A Photo a Week Challenge – Depth of Field

…thanks to Nancy Merrill for hosting the Photo a Week Challenge

Nancy describes depth of field like this:

Depth of field in photography (and light in general) is how narrow a strip of what you are looking at is in focus. In photography, the depth of field is controlled by two things: your f-stop (aperture) and the length of your lens (mm). To narrow your depth of field using aperture, use a smaller f-stop number. This will open your shutter wider and let more light in.

 So if you want to shoot something up-close and personal with great bokeh (blurring) in the background, use a smaller f-stop and a longer lens.

Most of my photography is hit and miss, especially with my Panasonic Lumix camera. When I use the iPhone I’ve figured out how to get bokeh or blurring when I want it. The first two shots were with my Panasonic.

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The next two were taken with my iPhone.IMG-9657
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Word of the Week Challenge – Forlorn

…thanks to Fandango for hosting FOWC

for·lorn

Dictionary result for forlorn

/fərˈlôrn/
adjective
  1. pitifully sad and abandoned or lonely.
    “forlorn figures at bus stops”
    synonyms: unhappy, sad, miserable, sorrowful, dejected, despondent, disconsolate, wretched, abject, morose, regretful, broken-hearted, heartbroken, down, downcast, dispirited, downhearted, heavy-hearted, crestfallen, depressed, melancholy, blue, gloomy, glum, mournful, despairing, doleful, woebegone, woeful, tearful, long-faced, joyless, cheerless, out of sorts; More

  2. (of an aim or endeavor) unlikely to succeed or be fulfilled; hopeless.
    “a forlorn attempt to escape”
    synonyms: hopeless, with no chance of success, beyond hope;

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A Photo A Week Challenge – Vanishing Point

…thanks to Nancy Merrill for hosting A Photo a Week Challenge

van·ish·ing point
/ˈvaniSHiNG ˌpoint/
noun
  1. the point at which receding parallel lines viewed in perspective appear to converge.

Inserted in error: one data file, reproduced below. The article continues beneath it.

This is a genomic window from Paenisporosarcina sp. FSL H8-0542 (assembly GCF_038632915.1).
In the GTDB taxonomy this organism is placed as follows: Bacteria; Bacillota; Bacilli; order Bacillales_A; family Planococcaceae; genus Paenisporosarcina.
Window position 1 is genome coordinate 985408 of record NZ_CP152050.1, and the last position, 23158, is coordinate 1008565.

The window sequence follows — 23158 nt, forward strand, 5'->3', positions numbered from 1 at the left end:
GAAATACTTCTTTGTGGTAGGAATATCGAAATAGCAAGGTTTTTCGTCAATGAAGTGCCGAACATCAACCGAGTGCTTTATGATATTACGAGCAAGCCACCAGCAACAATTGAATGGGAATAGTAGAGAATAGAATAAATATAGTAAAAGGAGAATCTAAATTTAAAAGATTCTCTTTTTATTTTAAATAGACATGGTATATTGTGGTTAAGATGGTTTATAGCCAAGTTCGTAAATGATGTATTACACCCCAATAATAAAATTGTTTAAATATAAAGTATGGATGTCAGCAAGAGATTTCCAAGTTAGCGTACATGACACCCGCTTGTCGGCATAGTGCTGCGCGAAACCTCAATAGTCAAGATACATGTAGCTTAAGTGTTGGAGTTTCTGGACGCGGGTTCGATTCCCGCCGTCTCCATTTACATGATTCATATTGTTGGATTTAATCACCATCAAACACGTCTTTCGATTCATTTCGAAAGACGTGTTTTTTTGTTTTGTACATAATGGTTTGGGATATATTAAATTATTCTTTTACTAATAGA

2. the point at which something that has been growing smaller or increasingly faint disappears altogether.

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WPC – Weathered

thanks to WordPress for this week’s theme weathered

weath·ered
ˈweT͟Hərd/
adjective
adjective: weathered
  1. worn by long exposure to the air; weather-beaten.
    “weathered rock”
weath·er
ˈweT͟Hər/
verb
past tense: weathered; past participle: weathered
  1. 1.
    wear away or change the appearance or texture of (something) by long exposure to the air.
    “his skin was weathered almost black by his long outdoor life”
    synonyms: weather-beaten, worn; More

    • (of rock or other material) be worn away or altered by long exposure to the air.
      “the ice sheet preserves specimens that would weather away more quickly in other regions”
    • FALCONRY
      allow (a hawk) to spend a period perched on a block in the open air.
      noun: weathering
  2. 2.
    come safely through (a storm).
    • withstand (a difficulty or danger).
      “this year has tested industry’s ability to weather recession”
      synonyms: survive, come through, ride out, pull through; More

    • SAILING
      (of a ship) get to the windward of (a cape or other obstacle).
  3. 3.
    make (boards or tiles) overlap downward to keep out rain.
    • (in building) slope or bevel (a surface) to throw off rain.
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WPC – Cheeky

…this week’s theme for the Weekly Photo Challenge is cheeky

cheek·y
[ˈCHēkē]

ADJECTIVE
cheekier (comparative adjective) · cheekiest (superlative adjective)
  1. impudent or irreverent, typically in an endearing or amusing way:
    “a cheeky grin”
    antonyms:polite
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A ‘Commingling’ of Swans, Gulls, Ducks and Geese

….after discovering some unfamiliar words in the latest book I’m reading

I thought it might be fun to take new words and find photos to illustrate their meaning.

com·min·gle
[kəˈmiNGɡ(ə)l, käˈmiNGɡ(ə)l]

VERB
commingles (third person present) · commingled (past tense) · commingled (past participle) · commingling (present participle)
  1. mix; blend:
    “the dust had commingled with the rain” · “publicly reproved for commingling funds”
ORIGIN
early 17th cent.: from com- ‘together’ + mingle.
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